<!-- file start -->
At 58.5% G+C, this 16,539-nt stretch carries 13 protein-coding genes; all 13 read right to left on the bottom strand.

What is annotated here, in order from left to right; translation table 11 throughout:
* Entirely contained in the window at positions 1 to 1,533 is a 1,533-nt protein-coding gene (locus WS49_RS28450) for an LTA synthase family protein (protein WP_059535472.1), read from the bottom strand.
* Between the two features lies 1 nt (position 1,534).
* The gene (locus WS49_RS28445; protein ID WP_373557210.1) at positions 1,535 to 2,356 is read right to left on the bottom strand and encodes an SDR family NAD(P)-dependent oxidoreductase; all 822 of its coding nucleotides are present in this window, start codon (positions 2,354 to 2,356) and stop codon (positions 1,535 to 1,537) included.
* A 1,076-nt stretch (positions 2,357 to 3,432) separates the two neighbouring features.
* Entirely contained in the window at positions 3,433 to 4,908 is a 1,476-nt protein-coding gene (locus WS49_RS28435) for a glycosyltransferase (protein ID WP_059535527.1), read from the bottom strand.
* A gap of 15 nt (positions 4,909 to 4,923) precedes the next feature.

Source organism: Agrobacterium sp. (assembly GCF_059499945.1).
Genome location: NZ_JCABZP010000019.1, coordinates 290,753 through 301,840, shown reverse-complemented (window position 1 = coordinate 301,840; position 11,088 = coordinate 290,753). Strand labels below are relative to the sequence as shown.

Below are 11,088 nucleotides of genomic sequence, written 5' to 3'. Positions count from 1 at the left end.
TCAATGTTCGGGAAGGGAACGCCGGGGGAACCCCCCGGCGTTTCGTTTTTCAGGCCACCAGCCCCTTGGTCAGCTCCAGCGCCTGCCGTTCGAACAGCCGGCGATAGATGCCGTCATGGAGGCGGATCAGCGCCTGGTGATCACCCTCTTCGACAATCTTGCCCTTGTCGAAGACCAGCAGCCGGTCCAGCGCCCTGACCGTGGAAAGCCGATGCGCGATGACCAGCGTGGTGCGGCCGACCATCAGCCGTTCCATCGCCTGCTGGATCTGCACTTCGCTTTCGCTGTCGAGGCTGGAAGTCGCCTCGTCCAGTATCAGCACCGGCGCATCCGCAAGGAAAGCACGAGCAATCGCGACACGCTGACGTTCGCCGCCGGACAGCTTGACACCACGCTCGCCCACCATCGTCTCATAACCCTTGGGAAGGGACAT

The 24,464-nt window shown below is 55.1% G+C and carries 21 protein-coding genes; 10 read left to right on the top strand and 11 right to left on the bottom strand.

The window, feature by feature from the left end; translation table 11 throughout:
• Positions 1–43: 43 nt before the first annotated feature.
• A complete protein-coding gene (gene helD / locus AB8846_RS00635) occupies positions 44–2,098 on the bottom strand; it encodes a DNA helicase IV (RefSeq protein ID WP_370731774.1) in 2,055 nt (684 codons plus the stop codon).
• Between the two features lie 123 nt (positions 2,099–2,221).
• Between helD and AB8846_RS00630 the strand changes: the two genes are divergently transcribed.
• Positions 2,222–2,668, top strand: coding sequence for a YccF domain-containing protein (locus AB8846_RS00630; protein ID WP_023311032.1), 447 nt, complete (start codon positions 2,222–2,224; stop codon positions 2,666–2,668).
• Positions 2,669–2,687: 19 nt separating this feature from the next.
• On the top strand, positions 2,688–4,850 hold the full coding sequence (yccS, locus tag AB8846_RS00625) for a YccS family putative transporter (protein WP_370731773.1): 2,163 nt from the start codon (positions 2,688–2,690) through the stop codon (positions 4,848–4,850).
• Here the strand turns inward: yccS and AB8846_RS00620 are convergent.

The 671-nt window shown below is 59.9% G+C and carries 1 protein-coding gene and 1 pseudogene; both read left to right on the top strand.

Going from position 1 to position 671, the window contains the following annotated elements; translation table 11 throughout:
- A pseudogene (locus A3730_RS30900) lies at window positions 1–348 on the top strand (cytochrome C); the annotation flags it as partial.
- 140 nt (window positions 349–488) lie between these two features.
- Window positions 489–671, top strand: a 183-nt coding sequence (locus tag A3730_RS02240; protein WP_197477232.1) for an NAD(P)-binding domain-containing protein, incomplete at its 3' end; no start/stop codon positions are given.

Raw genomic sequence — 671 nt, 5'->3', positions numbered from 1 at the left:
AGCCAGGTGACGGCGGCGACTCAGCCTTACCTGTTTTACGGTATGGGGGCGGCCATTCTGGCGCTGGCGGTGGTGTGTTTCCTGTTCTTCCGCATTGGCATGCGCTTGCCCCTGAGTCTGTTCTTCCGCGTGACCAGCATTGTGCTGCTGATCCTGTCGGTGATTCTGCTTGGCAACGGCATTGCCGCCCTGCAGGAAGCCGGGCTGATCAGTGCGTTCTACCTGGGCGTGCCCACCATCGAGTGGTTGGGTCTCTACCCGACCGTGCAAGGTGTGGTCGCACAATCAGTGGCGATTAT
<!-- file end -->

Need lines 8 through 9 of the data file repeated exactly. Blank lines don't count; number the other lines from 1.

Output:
* A gap of 15 nt (positions 4,909 to 4,923) precedes the next feature.

Source organism: Agrobacterium sp. (assembly GCF_059499945.1).